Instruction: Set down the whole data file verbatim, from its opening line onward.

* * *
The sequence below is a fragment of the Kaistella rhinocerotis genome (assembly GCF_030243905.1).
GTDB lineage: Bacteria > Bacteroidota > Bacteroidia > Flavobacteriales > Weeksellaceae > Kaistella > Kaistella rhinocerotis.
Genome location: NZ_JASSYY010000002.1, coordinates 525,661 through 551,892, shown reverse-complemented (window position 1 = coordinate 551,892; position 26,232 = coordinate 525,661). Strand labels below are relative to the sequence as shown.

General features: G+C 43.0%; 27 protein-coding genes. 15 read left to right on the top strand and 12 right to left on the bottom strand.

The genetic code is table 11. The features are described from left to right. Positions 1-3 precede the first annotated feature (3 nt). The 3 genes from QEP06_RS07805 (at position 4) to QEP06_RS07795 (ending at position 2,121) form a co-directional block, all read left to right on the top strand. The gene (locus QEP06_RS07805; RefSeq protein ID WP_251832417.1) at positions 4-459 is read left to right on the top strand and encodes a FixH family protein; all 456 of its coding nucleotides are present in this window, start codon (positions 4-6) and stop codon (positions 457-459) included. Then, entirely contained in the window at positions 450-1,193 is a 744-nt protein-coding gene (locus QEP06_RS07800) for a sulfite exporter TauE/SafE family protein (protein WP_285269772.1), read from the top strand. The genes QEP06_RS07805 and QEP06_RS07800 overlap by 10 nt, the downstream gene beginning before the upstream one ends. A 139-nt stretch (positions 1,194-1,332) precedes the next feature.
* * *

The sequence below is a fragment of the Kaistella rhinocerotis genome (assembly GCF_030243905.1).
GTDB lineage: Bacteria > Bacteroidota > Bacteroidia > Flavobacteriales > Weeksellaceae > Kaistella > Kaistella rhinocerotis.
Genome location: NZ_JASSYY010000002.1, coordinates 525,661 through 551,892, shown reverse-complemented (window position 1 = coordinate 551,892; position 26,232 = coordinate 525,661). Strand labels below are relative to the sequence as shown.

General features: G+C 43.0%; 27 protein-coding genes. 15 read left to right on the top strand and 12 right to left on the bottom strand.

The genetic code is table 11. The features are described from left to right. Positions 1-3 precede the first annotated feature (3 nt). The 3 genes from QEP06_RS07805 (at position 4) to QEP06_RS07795 (ending at position 2,121) form a co-directional block, all read left to right on the top strand. The gene (locus QEP06_RS07805; RefSeq protein ID WP_251832417.1) at positions 4-459 is read left to right on the top strand and encodes a FixH family protein; all 456 of its coding nucleotides are present in this window, start codon (positions 4-6) and stop codon (positions 457-459) included. Then, entirely contained in the window at positions 450-1,193 is a 744-nt protein-coding gene (locus QEP06_RS07800) for a sulfite exporter TauE/SafE family protein (protein WP_285269772.1), read from the top strand. The genes QEP06_RS07805 and QEP06_RS07800 overlap by 10 nt, the downstream gene beginning before the upstream one ends. A 139-nt stretch (positions 1,194-1,332) precedes the next feature.